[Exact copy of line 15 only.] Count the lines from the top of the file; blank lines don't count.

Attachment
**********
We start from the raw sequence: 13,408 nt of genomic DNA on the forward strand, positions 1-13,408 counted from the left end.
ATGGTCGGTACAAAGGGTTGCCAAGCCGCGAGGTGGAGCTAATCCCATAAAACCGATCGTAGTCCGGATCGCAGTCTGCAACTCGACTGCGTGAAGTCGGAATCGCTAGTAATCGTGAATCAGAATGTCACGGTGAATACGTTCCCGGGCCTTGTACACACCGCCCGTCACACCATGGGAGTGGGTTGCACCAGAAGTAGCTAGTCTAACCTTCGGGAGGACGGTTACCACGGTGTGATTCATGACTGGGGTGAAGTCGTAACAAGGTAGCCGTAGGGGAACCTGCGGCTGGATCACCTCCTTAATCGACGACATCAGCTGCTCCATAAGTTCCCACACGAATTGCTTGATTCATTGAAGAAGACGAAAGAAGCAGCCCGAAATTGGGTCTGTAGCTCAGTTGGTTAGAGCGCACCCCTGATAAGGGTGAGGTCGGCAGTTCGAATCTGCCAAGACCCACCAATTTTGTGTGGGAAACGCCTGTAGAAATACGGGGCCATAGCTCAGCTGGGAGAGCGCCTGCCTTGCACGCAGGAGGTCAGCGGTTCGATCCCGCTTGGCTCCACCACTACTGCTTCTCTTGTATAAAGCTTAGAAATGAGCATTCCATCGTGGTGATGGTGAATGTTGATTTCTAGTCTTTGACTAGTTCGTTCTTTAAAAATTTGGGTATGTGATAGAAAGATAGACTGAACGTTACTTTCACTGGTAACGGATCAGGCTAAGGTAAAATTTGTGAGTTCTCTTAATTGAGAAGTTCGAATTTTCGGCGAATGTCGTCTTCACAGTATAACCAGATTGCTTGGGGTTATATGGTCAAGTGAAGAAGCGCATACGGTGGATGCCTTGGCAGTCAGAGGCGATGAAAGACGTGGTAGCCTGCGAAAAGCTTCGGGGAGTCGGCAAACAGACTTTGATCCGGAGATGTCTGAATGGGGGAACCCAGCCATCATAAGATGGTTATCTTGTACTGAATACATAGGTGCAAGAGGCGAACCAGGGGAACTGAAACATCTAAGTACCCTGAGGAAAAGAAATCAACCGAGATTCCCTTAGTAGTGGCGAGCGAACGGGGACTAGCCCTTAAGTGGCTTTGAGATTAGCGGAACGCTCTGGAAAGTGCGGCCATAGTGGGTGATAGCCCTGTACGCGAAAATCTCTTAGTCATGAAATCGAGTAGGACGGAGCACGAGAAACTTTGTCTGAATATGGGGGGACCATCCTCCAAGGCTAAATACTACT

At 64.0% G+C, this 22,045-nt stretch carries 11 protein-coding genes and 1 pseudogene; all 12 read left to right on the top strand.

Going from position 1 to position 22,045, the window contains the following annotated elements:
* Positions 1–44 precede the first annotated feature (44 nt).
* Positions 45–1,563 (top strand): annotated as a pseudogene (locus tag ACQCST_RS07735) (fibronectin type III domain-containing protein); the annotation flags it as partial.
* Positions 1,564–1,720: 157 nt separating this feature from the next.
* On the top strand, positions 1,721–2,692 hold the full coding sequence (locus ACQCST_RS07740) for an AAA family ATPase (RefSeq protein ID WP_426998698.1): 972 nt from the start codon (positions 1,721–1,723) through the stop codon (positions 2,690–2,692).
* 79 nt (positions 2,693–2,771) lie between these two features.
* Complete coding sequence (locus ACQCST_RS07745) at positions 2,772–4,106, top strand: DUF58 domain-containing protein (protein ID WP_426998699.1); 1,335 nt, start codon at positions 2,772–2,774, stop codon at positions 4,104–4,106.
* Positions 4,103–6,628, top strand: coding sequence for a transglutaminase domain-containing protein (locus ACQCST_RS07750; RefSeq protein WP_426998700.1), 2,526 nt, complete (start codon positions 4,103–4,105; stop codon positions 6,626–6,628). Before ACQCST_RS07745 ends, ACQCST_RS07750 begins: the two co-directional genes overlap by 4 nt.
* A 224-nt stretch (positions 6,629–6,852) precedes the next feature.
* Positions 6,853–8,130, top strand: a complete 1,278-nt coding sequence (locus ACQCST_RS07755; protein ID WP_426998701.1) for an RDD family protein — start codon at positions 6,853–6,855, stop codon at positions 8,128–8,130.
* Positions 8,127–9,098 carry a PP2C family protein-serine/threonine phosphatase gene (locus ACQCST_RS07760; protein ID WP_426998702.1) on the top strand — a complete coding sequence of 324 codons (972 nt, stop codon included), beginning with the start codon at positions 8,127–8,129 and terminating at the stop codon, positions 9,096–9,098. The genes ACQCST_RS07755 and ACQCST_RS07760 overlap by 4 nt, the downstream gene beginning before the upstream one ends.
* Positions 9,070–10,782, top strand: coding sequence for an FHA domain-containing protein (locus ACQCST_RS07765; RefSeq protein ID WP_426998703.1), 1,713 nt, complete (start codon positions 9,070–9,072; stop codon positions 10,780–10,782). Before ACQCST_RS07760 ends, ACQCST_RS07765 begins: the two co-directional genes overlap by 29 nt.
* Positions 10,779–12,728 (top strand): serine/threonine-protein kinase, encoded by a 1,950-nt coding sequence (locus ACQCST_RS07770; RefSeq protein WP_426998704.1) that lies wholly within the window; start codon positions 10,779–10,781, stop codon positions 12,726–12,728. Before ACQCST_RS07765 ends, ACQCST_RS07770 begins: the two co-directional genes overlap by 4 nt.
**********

* Positions 9,070–10,782, top strand: coding sequence for an FHA domain-containing protein (locus ACQCST_RS07765; RefSeq protein ID WP_426998703.1), 1,713 nt, complete (start codon positions 9,070–9,072; stop codon positions 10,780–10,782). Before ACQCST_RS07760 ends, ACQCST_RS07765 begins: the two co-directional genes overlap by 29 nt.